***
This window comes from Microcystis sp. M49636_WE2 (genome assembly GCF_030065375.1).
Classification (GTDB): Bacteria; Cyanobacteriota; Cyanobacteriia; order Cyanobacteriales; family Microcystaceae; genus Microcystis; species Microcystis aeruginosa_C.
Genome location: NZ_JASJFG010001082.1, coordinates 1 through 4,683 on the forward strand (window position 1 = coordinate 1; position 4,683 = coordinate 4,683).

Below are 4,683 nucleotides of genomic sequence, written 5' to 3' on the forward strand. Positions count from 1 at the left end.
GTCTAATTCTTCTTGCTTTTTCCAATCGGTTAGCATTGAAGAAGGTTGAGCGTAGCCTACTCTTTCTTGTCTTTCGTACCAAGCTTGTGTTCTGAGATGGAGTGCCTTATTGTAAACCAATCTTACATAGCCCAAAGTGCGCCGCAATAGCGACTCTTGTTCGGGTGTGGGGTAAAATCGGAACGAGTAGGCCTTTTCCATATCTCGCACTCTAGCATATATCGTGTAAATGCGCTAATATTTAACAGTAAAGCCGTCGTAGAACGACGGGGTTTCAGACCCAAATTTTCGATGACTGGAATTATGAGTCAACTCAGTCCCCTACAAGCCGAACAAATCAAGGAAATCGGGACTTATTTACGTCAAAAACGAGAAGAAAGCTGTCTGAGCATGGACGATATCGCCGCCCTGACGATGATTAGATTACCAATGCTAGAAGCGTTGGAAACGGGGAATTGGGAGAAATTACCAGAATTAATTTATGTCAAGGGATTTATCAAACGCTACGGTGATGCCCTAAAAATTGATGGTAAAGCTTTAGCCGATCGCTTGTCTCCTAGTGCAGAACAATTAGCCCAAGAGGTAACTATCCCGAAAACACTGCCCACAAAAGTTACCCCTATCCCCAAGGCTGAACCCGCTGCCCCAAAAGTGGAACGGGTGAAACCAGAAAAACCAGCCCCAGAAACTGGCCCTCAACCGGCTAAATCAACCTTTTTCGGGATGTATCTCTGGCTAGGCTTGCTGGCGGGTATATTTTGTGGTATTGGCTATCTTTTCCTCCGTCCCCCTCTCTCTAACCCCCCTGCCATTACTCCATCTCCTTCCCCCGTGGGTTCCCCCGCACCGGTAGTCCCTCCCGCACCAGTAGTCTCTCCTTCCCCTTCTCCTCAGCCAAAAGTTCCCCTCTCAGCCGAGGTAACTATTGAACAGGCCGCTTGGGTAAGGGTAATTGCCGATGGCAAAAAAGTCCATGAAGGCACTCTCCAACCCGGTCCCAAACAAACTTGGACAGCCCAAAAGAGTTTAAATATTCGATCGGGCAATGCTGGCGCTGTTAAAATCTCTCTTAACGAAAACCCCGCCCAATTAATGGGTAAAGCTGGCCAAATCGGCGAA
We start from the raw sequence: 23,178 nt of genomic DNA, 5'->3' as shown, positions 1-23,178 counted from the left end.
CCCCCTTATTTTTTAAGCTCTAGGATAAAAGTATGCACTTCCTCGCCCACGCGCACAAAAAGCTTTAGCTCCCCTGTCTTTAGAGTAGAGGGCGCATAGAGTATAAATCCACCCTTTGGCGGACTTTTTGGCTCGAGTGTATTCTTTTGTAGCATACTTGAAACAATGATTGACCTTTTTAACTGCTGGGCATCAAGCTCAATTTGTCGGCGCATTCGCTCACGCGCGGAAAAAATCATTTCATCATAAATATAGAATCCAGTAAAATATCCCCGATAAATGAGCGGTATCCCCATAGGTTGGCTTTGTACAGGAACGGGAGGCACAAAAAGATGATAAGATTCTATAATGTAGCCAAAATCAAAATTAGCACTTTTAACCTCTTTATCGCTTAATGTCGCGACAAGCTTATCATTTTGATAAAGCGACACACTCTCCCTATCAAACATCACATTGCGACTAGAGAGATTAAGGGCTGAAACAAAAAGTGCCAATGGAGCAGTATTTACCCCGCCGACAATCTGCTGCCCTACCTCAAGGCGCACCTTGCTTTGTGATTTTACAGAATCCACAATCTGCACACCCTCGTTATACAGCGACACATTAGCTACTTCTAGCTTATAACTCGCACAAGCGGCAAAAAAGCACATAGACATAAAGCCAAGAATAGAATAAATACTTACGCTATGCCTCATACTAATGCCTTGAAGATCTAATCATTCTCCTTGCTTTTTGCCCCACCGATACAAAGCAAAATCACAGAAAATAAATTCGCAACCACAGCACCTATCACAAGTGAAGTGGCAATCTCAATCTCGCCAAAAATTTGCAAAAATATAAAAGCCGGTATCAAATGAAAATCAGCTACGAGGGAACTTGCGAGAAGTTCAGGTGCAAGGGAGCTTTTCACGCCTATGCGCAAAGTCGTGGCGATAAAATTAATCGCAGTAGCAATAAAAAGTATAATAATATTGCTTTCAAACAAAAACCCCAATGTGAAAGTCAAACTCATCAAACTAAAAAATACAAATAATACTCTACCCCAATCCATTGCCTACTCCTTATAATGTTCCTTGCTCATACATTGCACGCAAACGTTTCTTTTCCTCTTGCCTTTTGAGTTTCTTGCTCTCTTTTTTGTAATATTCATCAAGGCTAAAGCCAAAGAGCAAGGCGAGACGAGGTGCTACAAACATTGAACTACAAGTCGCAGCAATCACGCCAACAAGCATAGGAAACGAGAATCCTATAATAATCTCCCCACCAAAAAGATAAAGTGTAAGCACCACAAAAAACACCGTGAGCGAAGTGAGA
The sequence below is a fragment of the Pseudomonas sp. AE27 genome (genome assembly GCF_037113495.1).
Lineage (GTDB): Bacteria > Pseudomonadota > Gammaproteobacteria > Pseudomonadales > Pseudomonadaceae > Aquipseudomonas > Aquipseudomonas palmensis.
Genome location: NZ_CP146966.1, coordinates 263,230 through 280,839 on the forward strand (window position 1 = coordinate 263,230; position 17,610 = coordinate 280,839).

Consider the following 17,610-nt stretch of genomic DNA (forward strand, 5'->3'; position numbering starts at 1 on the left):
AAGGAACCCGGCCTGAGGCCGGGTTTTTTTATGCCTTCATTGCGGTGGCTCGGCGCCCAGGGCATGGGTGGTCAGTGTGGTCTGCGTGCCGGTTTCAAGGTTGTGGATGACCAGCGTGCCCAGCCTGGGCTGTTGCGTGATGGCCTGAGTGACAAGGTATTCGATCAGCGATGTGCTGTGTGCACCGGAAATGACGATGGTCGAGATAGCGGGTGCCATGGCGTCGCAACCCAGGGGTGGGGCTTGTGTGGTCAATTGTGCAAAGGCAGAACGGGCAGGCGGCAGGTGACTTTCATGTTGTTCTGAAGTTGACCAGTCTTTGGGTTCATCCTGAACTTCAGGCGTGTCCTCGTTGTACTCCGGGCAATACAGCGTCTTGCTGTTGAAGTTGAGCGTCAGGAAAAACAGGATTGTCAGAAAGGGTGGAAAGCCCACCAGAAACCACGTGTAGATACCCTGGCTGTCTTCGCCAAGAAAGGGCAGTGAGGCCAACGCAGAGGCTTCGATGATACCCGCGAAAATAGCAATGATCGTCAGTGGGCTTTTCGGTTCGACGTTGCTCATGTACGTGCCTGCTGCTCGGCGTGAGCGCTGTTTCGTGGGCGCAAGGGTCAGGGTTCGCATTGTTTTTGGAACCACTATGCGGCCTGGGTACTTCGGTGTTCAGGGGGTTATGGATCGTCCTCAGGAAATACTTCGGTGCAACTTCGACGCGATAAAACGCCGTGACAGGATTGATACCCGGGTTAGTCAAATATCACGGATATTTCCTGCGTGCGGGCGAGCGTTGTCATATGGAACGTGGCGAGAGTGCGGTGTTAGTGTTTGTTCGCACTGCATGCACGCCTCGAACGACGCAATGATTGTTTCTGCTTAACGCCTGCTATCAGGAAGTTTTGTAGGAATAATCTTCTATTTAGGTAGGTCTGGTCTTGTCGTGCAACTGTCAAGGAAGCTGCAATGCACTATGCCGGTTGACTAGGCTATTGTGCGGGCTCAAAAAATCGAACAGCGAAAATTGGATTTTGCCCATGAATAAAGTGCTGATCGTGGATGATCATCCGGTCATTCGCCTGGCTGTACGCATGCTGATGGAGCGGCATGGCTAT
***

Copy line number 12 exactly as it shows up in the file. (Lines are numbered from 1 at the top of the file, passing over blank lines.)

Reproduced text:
AAGGAACCCGGCCTGAGGCCGGGTTTTTTTATGCCTTCATTGCGGTGGCTCGGCGCCCAGGGCATGGGTGGTCAGTGTGGTCTGCGTGCCGGTTTCAAGGTTGTGGATGACCAGCGTGCCCAGCCTGGGCTGTTGCGTGATGGCCTGAGTGACAAGGTATTCGATCAGCGATGTGCTGTGTGCACCGGAAATGACGATGGTCGAGATAGCGGGTGCCATGGCGTCGCAACCCAGGGGTGGGGCTTGTGTGGTCAATTGTGCAAAGGCAGAACGGGCAGGCGGCAGGTGACTTTCATGTTGTTCTGAAGTTGACCAGTCTTTGGGTTCATCCTGAACTTCAGGCGTGTCCTCGTTGTACTCCGGGCAATACAGCGTCTTGCTGTTGAAGTTGAGCGTCAGGAAAAACAGGATTGTCAGAAAGGGTGGAAAGCCCACCAGAAACCACGTGTAGATACCCTGGCTGTCTTCGCCAAGAAAGGGCAGTGAGGCCAACGCAGAGGCTTCGATGATACCCGCGAAAATAGCAATGATCGTCAGTGGGCTTTTCGGTTCGACGTTGCTCATGTACGTGCCTGCTGCTCGGCGTGAGCGCTGTTTCGTGGGCGCAAGGGTCAGGGTTCGCATTGTTTTTGGAACCACTATGCGGCCTGGGTACTTCGGTGTTCAGGGGGTTATGGATCGTCCTCAGGAAATACTTCGGTGCAACTTCGACGCGATAAAACGCCGTGACAGGATTGATACCCGGGTTAGTCAAATATCACGGATATTTCCTGCGTGCGGGCGAGCGTTGTCATATGGAACGTGGCGAGAGTGCGGTGTTAGTGTTTGTTCGCACTGCATGCACGCCTCGAACGACGCAATGATTGTTTCTGCTTAACGCCTGCTATCAGGAAGTTTTGTAGGAATAATCTTCTATTTAGGTAGGTCTGGTCTTGTCGTGCAACTGTCAAGGAAGCTGCAATGCACTATGCCGGTTGACTAGGCTATTGTGCGGGCTCAAAAAATCGAACAGCGAAAATTGGATTTTGCCCATGAATAAAGTGCTGATCGTGGATGATCATCCGGTCATTCGCCTGGCTGTACGCATGCTGATGGAGCGGCATGGCTAT